They row to New York where Jason stalks them through the streets. Rennie is kidnapped by a pair of punks and the group splits up to find help. Julius tries to fight Jason with his boxing skills but is decapitated by a single punch. Rennie narrowly escapes Jason when he kills the punks that kidnapped her. She runs into Sean and they reunite with the teachers and the police before Jason kills the officer who is helping them. Rennie takes control and crashes a car after a vision of Jason distracts her. Van Deusen is incinerated in the car when it explodes, and it's revealed that McCulloch is responsible for Rennie's fear of water after pushing her into the lake as a child. They leave him behind and Jason drowns him in a barrel of waste. Jason chases Rennie and Sean into the subway where Sean incapacitates him by knocking him onto the electrical third rail. He revives again and chases them through Times Square where they try to escape through a diner. They flee into the sewers which is set to be flooded with toxic waste at midnight. Sean is injured, and Rennie draws Jason off him before severely wounding Jason with a splash of acidic waste. She and Sean climb the ladder as the sewers flood, causing Jason to drift away into the sewer plant as a child.

Leaving the sewers, Rennie and Sean reunite with Toby who had been lost until then and they look toward the sunrise, ready to start a new life together.




"Okay, we'll make Vancouver look like New York and we'll do it that way. But they came back again with, 'You can't do the Brooklyn Bridge in Vancouver. You can't do Madison Square Garden in Vancouver. You can't do the Statue of Liberty in Vancouver.' Pretty soon it was half New York, half on the boat. Then it was the last third in New York. It just kept getting whittled down and down."
— Rob Hedden (writer/director) on the development of Jason Takes Manhattan′s story

The idea behind the eighth film was to take Jason away from Crystal Lake and place him in a larger environment. New York City was selected as the main setting, with Jason spending approximately a third of the movie on a boat before reaching New York. Fangoria magazine originally announced the film's subtitle to be "Terror in Times Square", but the film was eventually subtitled Jason Takes Manhattan. Ultimately, the character spent the majority of the time on the cruise ship, as budget restrictions forced scenes of New York to be trimmed or downgraded. Vancouver had to substitute for the majority of the New York scenes.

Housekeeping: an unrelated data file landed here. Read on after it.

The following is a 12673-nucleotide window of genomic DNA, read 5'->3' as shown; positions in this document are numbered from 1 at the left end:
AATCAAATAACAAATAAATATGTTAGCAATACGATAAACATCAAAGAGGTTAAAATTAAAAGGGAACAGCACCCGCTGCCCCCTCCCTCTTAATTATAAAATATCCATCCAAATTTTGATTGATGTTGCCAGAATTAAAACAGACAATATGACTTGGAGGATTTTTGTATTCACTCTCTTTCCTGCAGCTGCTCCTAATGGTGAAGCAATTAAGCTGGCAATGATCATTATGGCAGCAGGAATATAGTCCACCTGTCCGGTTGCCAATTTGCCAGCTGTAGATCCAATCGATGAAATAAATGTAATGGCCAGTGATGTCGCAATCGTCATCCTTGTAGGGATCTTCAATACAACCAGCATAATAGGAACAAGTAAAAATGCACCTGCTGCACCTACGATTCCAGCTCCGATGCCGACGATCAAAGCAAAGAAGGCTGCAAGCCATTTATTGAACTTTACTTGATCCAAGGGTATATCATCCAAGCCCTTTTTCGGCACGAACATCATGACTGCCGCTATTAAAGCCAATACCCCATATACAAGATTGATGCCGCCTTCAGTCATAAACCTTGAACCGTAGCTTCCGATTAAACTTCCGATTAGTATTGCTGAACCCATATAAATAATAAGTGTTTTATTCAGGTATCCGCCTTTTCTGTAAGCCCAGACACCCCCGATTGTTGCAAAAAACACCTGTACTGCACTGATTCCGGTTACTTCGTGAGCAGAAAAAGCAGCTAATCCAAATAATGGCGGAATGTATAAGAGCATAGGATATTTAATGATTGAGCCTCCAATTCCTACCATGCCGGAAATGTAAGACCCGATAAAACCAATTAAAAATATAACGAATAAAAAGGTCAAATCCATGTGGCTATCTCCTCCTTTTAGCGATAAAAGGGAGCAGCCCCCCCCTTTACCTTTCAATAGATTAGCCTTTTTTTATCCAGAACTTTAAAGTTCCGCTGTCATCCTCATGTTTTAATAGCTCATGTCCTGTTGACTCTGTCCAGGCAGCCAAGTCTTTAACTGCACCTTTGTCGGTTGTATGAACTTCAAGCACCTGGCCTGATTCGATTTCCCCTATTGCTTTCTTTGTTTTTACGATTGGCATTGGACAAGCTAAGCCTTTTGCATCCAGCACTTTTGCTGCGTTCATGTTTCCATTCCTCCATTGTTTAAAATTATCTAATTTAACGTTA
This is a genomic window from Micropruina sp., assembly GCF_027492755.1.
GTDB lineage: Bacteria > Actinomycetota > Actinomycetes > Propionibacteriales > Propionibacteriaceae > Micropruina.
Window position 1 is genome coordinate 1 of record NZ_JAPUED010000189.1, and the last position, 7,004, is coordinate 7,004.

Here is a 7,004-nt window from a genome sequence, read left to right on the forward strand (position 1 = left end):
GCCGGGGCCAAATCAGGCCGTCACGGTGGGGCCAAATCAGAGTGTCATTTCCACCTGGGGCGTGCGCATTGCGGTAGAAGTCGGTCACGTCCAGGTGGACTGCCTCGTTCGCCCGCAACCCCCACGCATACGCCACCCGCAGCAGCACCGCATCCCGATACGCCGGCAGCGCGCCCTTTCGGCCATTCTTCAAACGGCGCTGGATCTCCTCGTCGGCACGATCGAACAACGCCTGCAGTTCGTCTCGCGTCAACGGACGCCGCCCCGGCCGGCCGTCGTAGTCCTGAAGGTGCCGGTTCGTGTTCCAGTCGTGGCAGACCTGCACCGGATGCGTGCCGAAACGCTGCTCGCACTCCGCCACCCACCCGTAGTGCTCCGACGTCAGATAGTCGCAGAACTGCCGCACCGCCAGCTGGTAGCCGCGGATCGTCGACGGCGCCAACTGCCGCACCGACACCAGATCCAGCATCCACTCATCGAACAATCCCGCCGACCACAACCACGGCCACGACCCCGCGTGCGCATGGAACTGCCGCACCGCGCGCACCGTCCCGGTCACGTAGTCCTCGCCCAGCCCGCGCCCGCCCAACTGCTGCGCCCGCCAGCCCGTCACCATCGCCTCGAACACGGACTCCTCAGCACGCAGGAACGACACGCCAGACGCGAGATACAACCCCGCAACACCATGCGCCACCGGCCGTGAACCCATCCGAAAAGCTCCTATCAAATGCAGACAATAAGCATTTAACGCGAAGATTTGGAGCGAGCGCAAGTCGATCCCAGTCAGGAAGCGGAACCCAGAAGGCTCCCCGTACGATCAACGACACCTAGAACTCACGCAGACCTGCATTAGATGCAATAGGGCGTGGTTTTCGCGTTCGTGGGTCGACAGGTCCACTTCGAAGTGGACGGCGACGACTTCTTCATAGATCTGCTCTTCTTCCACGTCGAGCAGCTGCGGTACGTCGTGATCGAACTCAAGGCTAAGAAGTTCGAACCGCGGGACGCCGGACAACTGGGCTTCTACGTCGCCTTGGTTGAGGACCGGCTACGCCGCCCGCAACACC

The film's musical score was composed by Fred Mollin, who worked with longtime Friday the 13th series composer Harry Manfredini on the previous installment. On September 27, 2005, BSX records released a limited edition CD of Fred Mollin's Friday the 13th Part VII and VIII scores.[1]

The song "The Darkest Side of the Night" performed by Metropolis plays over the end credits to the film.


Box office[edit]

In July 1989, the film opened in 1,683 theaters across the United States, making $6.2 million on its opening weekend. Domestically, the film made only $14.3 million,[2] becoming the lowest-grossing and least successful film of the Friday the 13th film series.

Critical response[edit]

On his commentary track for the film in the box set, director Rob Hedden acknowledges the faults and even agrees that more of the film should have been set in Manhattan, citing budgetary and schedule problems. The film failed to generate a substantial amount of money at the box office, which continued the decline in grosses the series had been suffering, and Paramount sold the franchise to New Line Cinema soon afterward (they would later distribute the 2009 reboot together). Rotten Tomatoes details that only 9% of the critics who reviewed the film gave it positive reviews, making it the poorest-received film of the series. It holds an average score of 3.9/10. Entertainment Weekly labeled it the eighth-worst sequel ever made.[3] However, Leonard Maltin gave it a two-star rating and called it "The best in the Friday series".